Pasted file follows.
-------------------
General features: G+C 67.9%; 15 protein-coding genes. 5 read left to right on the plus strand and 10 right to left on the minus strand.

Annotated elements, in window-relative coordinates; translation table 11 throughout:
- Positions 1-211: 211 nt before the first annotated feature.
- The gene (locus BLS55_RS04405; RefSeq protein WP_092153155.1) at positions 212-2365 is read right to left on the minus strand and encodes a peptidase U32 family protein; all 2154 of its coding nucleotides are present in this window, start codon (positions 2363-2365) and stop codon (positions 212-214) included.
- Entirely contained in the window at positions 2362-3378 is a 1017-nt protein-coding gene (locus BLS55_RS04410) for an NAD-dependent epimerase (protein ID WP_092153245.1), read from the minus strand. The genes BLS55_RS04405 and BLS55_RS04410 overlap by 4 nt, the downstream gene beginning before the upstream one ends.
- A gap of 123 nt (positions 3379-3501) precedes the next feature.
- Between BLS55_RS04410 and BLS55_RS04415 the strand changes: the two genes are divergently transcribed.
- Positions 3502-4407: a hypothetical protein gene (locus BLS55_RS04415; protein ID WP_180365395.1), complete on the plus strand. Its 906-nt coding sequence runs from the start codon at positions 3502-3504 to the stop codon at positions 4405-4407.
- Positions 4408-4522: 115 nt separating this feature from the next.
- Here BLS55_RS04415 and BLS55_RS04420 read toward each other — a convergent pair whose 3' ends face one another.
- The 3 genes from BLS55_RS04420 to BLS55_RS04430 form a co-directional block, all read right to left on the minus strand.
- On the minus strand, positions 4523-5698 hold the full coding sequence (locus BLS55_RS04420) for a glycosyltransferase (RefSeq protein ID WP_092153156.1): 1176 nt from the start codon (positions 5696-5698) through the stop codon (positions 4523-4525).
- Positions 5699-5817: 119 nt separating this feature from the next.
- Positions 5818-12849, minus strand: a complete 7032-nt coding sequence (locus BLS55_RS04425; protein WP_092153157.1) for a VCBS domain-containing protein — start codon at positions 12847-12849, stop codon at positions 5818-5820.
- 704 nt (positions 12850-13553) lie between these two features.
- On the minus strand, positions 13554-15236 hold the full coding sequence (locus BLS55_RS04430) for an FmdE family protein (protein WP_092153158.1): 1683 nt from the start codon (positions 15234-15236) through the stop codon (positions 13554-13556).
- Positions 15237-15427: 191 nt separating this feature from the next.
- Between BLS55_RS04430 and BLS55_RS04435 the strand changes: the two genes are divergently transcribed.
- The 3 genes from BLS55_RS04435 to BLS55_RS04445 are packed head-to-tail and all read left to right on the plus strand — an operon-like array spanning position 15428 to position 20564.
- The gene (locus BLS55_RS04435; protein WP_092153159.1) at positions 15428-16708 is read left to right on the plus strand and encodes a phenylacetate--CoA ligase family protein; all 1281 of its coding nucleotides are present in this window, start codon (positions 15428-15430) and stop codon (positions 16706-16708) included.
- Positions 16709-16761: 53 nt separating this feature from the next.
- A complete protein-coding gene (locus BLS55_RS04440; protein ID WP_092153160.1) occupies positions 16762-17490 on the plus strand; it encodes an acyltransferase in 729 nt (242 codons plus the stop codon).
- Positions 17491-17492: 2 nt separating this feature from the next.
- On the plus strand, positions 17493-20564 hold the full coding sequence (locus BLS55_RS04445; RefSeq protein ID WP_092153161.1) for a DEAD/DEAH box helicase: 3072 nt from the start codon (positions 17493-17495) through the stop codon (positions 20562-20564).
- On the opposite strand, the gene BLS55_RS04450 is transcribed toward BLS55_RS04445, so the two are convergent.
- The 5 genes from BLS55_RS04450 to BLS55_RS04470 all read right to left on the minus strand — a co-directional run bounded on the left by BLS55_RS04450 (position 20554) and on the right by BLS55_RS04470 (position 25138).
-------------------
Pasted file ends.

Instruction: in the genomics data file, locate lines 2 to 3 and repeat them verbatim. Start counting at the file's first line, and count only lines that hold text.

Annotated elements, in window-relative coordinates; translation table 11 throughout:
- Positions 1-211: 211 nt before the first annotated feature.